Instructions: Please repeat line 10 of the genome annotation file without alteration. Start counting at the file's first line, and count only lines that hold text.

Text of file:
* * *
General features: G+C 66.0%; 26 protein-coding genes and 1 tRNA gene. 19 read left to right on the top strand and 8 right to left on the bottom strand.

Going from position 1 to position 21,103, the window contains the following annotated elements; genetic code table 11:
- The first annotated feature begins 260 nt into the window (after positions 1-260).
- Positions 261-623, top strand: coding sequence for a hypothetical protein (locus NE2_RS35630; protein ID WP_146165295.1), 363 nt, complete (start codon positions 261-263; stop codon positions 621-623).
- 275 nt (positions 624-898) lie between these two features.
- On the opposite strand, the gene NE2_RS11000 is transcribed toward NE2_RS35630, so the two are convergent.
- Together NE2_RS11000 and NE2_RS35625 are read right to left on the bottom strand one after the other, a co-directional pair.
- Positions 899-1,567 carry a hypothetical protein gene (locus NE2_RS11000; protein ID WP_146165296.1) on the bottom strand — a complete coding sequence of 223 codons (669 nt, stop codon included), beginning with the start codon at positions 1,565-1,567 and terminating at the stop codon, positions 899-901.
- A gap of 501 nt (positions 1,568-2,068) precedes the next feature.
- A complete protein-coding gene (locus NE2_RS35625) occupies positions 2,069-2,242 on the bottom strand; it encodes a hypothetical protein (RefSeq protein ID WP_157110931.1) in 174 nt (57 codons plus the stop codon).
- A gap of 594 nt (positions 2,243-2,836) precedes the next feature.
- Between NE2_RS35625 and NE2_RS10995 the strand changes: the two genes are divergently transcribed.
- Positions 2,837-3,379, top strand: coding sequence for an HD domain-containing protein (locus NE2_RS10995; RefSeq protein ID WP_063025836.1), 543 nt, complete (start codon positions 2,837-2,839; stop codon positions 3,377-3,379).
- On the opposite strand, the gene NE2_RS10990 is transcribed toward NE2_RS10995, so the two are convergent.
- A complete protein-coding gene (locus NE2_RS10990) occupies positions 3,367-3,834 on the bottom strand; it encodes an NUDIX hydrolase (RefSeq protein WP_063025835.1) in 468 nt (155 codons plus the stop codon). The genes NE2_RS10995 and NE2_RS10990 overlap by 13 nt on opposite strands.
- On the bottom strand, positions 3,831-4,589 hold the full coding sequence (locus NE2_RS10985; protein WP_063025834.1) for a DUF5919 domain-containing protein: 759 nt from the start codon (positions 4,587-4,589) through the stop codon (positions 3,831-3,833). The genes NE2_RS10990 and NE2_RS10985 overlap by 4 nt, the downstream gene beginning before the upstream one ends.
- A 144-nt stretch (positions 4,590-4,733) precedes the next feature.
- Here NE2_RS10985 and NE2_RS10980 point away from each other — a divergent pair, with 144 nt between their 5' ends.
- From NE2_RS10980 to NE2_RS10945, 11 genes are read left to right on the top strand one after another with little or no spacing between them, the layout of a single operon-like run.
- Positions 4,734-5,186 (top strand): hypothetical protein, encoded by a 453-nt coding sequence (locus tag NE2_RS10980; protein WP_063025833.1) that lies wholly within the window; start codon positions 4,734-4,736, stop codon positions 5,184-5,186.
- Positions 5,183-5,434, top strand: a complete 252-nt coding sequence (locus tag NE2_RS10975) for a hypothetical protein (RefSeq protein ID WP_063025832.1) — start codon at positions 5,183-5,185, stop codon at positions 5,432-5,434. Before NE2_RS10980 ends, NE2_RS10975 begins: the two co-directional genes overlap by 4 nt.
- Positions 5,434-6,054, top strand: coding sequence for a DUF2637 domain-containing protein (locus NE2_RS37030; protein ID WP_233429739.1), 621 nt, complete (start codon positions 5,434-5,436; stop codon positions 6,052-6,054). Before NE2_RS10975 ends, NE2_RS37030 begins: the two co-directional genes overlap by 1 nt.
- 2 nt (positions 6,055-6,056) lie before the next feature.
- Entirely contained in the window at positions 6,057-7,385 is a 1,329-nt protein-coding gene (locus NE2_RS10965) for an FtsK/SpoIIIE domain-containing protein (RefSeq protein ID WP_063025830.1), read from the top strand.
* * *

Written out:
- A complete protein-coding gene (locus NE2_RS35625) occupies positions 2,069-2,242 on the bottom strand; it encodes a hypothetical protein (RefSeq protein ID WP_157110931.1) in 174 nt (57 codons plus the stop codon).